Get Mentoring aiming to grow programme

  • 1-19-2012

Get Mentoring aiming to grow programme

TWICE as many small businesses survive their crucial first five years if they have a mentor to advise them, compared to those which go it alone, according to a Government-back initiative to boost mentoring.


Get Mentoring, which has signed up an impressive range of backers, says around 70% of small firms with mentors manage to get through the difficult first five years and go on to flourish.


The organisation, which is led by the Small Firms Enterprise Development Initiative (SFEDI), is looking to recruit and train thousands of business mentors from small, medium and micro business community.


It received £1.2m in funding from the Government to set up the scheme, which works across a range of mentoring groups that can all be accessed via the Mentorsme.co.uk web portal. The site, run by the British Bankers Association (BBA), is designed to help people starting up and running small enterprises to find suitable mentors to support them.

 

The platform aims to help small firms by providing mentoring advice either in person or online.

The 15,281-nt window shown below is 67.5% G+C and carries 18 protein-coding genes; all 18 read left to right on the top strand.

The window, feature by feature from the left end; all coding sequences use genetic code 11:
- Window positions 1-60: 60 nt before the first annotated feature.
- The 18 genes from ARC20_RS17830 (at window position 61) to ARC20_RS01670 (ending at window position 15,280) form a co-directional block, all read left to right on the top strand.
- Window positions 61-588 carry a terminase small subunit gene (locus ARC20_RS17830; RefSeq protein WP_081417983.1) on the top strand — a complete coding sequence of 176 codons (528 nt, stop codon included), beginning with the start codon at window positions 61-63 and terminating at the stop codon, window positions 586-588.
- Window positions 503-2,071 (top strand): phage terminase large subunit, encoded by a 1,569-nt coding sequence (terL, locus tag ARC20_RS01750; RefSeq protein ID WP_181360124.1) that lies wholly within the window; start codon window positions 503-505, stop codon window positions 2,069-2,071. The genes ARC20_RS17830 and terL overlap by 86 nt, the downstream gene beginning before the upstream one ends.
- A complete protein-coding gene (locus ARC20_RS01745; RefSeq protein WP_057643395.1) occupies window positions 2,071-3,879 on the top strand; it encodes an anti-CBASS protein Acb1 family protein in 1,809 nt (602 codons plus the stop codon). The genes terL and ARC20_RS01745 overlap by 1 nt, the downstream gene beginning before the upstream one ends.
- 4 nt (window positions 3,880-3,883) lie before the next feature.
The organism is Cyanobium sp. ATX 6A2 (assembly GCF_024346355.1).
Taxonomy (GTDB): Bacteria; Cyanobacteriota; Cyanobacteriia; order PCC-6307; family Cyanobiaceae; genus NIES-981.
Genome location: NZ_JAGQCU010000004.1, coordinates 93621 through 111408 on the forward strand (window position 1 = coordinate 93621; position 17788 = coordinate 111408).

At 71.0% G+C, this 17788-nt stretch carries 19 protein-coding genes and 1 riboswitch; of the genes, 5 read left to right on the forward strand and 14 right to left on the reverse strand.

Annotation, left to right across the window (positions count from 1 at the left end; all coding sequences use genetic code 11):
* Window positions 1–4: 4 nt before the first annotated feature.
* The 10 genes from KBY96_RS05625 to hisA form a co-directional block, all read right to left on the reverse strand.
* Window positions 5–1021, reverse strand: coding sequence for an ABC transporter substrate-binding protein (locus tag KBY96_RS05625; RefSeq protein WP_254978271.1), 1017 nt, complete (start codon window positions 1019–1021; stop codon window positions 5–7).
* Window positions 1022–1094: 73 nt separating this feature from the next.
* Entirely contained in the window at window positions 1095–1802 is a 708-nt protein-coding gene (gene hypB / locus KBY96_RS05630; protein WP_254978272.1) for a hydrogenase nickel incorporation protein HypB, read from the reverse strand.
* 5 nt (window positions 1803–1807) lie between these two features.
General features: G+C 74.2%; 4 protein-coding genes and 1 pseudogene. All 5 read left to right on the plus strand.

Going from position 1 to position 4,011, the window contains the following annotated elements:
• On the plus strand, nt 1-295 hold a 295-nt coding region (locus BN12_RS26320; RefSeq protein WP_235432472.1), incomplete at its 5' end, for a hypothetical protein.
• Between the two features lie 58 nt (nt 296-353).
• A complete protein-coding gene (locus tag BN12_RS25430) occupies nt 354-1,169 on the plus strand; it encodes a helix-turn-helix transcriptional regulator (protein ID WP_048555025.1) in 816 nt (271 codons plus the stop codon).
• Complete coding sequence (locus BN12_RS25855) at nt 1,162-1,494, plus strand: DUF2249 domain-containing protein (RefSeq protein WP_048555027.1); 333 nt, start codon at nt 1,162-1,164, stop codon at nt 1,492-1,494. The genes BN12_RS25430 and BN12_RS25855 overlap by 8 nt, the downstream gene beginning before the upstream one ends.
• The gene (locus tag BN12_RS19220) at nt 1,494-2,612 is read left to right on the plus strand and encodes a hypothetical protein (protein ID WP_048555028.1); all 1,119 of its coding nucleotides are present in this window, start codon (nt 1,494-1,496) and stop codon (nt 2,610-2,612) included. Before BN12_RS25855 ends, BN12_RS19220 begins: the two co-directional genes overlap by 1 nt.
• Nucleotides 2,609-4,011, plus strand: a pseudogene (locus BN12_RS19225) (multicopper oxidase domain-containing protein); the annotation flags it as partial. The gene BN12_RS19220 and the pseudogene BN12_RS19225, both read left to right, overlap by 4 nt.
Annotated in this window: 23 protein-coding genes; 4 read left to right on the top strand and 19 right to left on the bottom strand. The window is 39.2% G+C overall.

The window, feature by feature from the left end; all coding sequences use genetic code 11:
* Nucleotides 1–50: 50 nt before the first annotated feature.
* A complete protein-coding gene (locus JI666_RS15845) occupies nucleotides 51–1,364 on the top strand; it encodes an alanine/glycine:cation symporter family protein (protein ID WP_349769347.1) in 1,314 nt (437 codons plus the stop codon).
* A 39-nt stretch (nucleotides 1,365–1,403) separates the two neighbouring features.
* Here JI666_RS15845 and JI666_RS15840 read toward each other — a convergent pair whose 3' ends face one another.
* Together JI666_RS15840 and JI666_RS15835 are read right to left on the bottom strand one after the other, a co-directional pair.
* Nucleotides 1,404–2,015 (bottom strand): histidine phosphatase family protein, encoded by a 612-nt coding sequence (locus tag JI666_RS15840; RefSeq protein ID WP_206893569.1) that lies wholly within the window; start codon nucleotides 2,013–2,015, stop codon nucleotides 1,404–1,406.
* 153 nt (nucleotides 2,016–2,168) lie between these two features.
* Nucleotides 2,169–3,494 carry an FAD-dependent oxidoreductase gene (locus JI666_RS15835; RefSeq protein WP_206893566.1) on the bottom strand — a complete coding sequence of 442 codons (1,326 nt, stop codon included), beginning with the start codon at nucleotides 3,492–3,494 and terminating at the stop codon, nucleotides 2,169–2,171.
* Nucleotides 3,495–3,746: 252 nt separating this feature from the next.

The latest group to give its support to the scheme is the Federation of Small Businesses (FSB). Get Mentoring also counts the Forum of Private Business, British Chambers of Commerce, Institute of Directors and Shell Livewire among its list of influential backers.

Get Mentoring said that, in addition to boosting survival rates, those small enterprises which worked with mentors were more likely to be looking to grow their business over the next two to three years.

The findings, from 2010’s Small Business Survey, suggested that those who sought mentors were more likely to have already added to their workforce as well as having ambitions to employ more people in the next 12 months.

They were also likely to have already increased their turnover in the previous year and were 30% more likely to be confident of growing their revenues further in the year ahead.

Meanwhile, Get Mentoring said that pilot schemes had shown significant improvements in “soft skills” such as business confidence and aspiration among mentored firms. These abilities have been credited for helping to boost business performance, including increased sales, employees, turnover and profit.

And both the mentor and mentored’s professional development benefited by enhancing leadership and management skills and abilities.


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